What Was Ares the God Of?
Among the major gods of Olympus, it would be an understatement to say that Ares was not the most well-loved. As the god of war, most people wanted nothing to do with him.
Athena was a military deity as well, but she was revered throughout Greece. She protected the innocent, sided with justice, and oversaw many aspects of life that had nothing to do with violence.
Ares, however, served only one purpose. He was the god of war who brought violence and suffering wherever he went.
Unlike Athena, he rarely took sides and cared little for the causes people fought for. Instead, he relished violence with no regard for the people it affected.
Ares was the god of military prowess, but there was no escaping the fact that his particular type of valor always brought with it pain and death.
Ares was prayed to before battle, but very few cities were home to a temple in his honor. The god of war was generally regarded as someone to be avoided.
He was considered hateful even by his own father. Most people of Greece tried to distance themselves from him, associating him with barbarian foreigners instead of their own culture.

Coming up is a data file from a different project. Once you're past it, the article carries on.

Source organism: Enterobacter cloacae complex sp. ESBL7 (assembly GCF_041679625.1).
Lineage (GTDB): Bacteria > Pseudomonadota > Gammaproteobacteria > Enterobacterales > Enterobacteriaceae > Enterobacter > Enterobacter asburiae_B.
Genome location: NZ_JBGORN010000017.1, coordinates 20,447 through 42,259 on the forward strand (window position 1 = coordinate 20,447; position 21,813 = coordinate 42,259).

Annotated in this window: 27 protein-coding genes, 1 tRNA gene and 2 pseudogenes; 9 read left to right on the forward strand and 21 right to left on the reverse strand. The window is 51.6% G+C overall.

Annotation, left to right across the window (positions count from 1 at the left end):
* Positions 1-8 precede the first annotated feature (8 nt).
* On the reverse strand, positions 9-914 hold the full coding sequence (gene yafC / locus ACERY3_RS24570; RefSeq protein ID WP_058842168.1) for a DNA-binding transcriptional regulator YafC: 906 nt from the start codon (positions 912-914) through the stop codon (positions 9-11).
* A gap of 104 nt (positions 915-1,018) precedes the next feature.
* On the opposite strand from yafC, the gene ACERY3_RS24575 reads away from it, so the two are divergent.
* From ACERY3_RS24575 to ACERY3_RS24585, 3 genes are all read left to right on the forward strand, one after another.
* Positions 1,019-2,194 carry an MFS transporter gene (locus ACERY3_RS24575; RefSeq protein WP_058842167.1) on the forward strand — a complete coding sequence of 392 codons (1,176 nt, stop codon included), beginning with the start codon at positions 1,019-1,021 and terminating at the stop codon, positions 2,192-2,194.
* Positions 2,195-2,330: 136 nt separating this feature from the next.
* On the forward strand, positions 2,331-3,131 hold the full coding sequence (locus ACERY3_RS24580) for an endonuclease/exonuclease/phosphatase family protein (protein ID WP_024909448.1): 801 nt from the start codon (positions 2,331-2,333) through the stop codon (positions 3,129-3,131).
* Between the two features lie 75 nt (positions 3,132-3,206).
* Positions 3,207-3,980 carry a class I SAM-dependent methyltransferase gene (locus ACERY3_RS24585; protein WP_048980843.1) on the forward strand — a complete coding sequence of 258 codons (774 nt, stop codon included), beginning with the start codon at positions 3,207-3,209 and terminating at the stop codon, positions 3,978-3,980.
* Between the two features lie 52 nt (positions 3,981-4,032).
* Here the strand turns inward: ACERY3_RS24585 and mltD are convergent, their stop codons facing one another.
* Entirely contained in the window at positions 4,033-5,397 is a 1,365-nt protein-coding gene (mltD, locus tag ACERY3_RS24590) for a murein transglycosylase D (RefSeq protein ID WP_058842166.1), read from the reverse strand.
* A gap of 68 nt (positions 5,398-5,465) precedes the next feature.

But in many ways, Ares exemplified a reality of Greek culture. Ares took no sides in conflict because, most often, both armies consisted of Greeks.
While many of the gods of Olympus served several functions, Ares was more straightforward. He was purely devoted to warfare.
Ares represented the destruction of war and the brutality of battle.
While his half-sister Athena gave wise counsel to generals and protected civilians, Ares was concerned only with bloodshed. The Greeks valued discipline and order among their fighting men, but Ares relished the chaos of pitched battle.
His violent nature made him distrusted by both the Greek people and his fellow gods. He was described as insatiable and bloodthirsty.
His retinue was similarly disliked. His sons Phobos and Deimos represented the fear and terror of soldiers in battle, while his sister Enyo was the personification of destruction.